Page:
I was reading an article this weekend that appeared in the News and Observer. I must admit what caught my attention was the headline, “In Violent Robeson County, Leaders Seek Hope Through Children.”
The article summed up what we already know living in Robeson County. Statistically, this is the most violent county in the state of North Carolina, a distinction that we don’t want but always seem to have. The other focus of this article detailed a $6.5 million grant program from the University of North Carolina at Chapel Hill targeting Robeson County middle school students — suggesting that this would address the issues of violence in this county.
As I read the article, there were several things that hit me, and I guess this boils down to one thing — there is no magic program that is going to fix this issue. That is not to say we are not appreciative of any youth program in this county geared to help youth become successful adults.
I applaud Jim Barbee, who is in charge of a program operated in Robeson County by the North Carolina Rural Academic Center for Excellence in Youth Violence Prevention at UNC-Chapel Hill, for trying to create a program that will make a difference. What wasn’t mentioned is Robeson already has youth development programs that make a difference in the county every day, such as 4-H, Boy Scouts, Girls Scouts, Boys and Girls Club, Future Farmers of America, and various church youth groups. Many of these groups have been around for more than 100 years and have helped youth stay on the straight and narrow, so let’s not discount the importance of the programs we grew up in, because they are still making a difference.
It is easy for me to point out the virtues of the 4-H program, because it is my job to point them out. In North Carolina, there are more than 200,000 4-H youth members between the ages of 5 and 18. In Robeson County alone, we have worked with more than 6,000 youths a year. Did you know that 4-H members are 50 percent less likely than non 4-H members to smoke cigarettes, shoplift, or use illegal drugs? How about the fact that 4-H members are 24 percent more likely to get involved in projects that help others or are 20 percent more likely to hold leadership positions than non 4-H members. One of my favorites is that 40 percent of 4-H alumni have completed a university degree compared with 28 percent nationwide. So if you ask me if 4-H addresses the issue of violence in Robeson County, I would say yes we do. Not by telling them not to be violent but by giving them the opportunity to practice decision making, goal setting, and communication. These skills are the building blocks to becoming successful adults who give back to their communities.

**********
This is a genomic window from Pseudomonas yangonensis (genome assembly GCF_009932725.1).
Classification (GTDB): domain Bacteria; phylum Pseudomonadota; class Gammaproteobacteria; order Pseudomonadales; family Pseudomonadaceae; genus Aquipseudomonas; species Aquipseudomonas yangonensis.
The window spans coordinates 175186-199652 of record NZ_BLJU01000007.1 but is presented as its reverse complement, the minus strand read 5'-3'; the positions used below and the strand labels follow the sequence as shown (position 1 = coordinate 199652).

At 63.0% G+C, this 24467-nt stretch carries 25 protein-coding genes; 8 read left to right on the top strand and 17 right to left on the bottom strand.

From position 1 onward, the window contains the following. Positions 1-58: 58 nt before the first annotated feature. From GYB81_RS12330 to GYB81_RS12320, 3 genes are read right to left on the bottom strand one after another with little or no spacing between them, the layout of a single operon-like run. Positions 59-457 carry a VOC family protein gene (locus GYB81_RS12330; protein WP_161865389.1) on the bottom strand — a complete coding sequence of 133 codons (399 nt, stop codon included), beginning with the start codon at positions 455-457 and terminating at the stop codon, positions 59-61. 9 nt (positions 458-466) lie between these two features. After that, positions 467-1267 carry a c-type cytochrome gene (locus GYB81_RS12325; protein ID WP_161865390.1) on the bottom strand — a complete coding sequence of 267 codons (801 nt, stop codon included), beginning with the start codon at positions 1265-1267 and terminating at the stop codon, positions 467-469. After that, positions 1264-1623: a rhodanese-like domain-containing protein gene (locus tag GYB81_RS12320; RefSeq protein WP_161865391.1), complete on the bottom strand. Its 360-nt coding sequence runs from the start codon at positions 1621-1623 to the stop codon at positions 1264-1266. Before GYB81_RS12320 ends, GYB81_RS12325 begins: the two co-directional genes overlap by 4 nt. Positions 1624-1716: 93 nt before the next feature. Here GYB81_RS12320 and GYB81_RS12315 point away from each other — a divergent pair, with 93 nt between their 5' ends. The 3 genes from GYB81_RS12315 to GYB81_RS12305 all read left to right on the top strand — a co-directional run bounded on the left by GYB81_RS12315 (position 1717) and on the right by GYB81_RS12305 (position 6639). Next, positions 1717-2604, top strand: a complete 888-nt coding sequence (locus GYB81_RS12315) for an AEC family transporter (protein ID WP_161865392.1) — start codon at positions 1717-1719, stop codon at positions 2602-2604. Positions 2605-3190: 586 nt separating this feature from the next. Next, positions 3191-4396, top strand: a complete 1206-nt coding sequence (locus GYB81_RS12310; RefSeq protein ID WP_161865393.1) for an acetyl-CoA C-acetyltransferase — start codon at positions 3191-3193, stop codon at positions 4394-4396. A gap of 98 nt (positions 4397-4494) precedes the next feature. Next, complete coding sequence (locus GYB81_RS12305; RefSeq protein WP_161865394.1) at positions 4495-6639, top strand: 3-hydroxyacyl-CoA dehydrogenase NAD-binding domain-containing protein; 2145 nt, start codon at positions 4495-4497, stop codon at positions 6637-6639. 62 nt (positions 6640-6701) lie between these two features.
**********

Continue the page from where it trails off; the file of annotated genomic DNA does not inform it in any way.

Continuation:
Parents, I encourage you to do your research and find a program that fits your child and encourage them to take part. No matter how many programs are out there, it is up to the parents to get their child involved and push them to stay involved. It is going to take all of us to make this change.
For information, contact Shea Ann DeJarnette, Extension 4-H Agent with North Carolina Cooperative Extension, Robeson County Center at 910-671-3276, by email at email@example.com, or visit our website at http://robeson.ces.ncsu.edu/. North Carolina State University and North Carolina Agricultural and Technical State University commit themselves to positive action to secure equal opportunity regardless of race, color, creed, national origin, religion, sex, age, veteran status or disability. In addition, the two universities welcome all persons without regard to sexual orientation.